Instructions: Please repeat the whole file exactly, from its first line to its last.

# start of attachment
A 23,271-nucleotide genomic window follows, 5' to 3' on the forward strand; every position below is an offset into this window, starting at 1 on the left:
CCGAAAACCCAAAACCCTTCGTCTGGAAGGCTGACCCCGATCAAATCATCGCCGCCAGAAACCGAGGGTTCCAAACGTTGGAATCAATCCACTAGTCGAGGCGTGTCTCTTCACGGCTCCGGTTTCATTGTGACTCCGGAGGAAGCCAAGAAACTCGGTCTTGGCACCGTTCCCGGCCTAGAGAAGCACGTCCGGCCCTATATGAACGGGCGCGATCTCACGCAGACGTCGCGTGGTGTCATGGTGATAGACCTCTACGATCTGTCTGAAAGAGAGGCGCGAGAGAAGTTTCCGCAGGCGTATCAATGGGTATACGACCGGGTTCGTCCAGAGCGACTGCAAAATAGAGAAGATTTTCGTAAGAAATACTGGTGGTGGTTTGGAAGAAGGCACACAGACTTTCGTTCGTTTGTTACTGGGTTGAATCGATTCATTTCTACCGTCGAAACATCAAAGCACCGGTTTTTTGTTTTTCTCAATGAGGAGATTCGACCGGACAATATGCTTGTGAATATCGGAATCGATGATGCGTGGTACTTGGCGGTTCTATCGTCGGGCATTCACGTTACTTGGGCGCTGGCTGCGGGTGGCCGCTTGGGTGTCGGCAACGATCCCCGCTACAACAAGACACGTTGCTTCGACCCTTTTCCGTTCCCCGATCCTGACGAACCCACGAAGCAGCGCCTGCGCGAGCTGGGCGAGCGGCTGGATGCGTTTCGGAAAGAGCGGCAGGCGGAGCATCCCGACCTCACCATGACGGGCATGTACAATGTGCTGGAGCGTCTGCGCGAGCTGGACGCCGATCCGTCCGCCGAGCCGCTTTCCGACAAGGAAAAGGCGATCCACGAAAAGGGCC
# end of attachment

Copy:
A 23,271-nucleotide genomic window follows, 5' to 3' on the forward strand; every position below is an offset into this window, starting at 1 on the left:
CCGAAAACCCAAAACCCTTCGTCTGGAAGGCTGACCCCGATCAAATCATCGCCGCCAGAAACCGAGGGTTCCAAACGTTGGAATCAATCCACTAGTCGAGGCGTGTCTCTTCACGGCTCCGGTTTCATTGTGACTCCGGAGGAAGCCAAGAAACTCGGTCTTGGCACCGTTCCCGGCCTAGAGAAGCACGTCCGGCCCTATATGAACGGGCGCGATCTCACGCAGACGTCGCGTGGTGTCATGGTGATAGACCTCTACGATCTGTCTGAAAGAGAGGCGCGAGAGAAGTTTCCGCAGGCGTATCAATGGGTATACGACCGGGTTCGTCCAGAGCGACTGCAAAATAGAGAAGATTTTCGTAAGAAATACTGGTGGTGGTTTGGAAGAAGGCACACAGACTTTCGTTCGTTTGTTACTGGGTTGAATCGATTCATTTCTACCGTCGAAACATCAAAGCACCGGTTTTTTGTTTTTCTCAATGAGGAGATTCGACCGGACAATATGCTTGTGAATATCGGAATCGATGATGCGTGGTACTTGGCGGTTCTATCGTCGGGCATTCACGTTACTTGGGCGCTGGCTGCGGGTGGCCGCTTGGGTGTCGGCAACGATCCCCGCTACAACAAGACACGTTGCTTCGACCCTTTTCCGTTCCCCGATCCTGACGAACCCACGAAGCAGCGCCTGCGCGAGCTGGGCGAGCGGCTGGATGCGTTTCGGAAAGAGCGGCAGGCGGAGCATCCCGACCTCACCATGACGGGCATGTACAATGTGCTGGAGCGTCTGCGCGAGCTGGACGCCGATCCGTCCGCCGAGCCGCTTTCCGACAAGGAAAAGGCGATCCACGAAAAGGGCC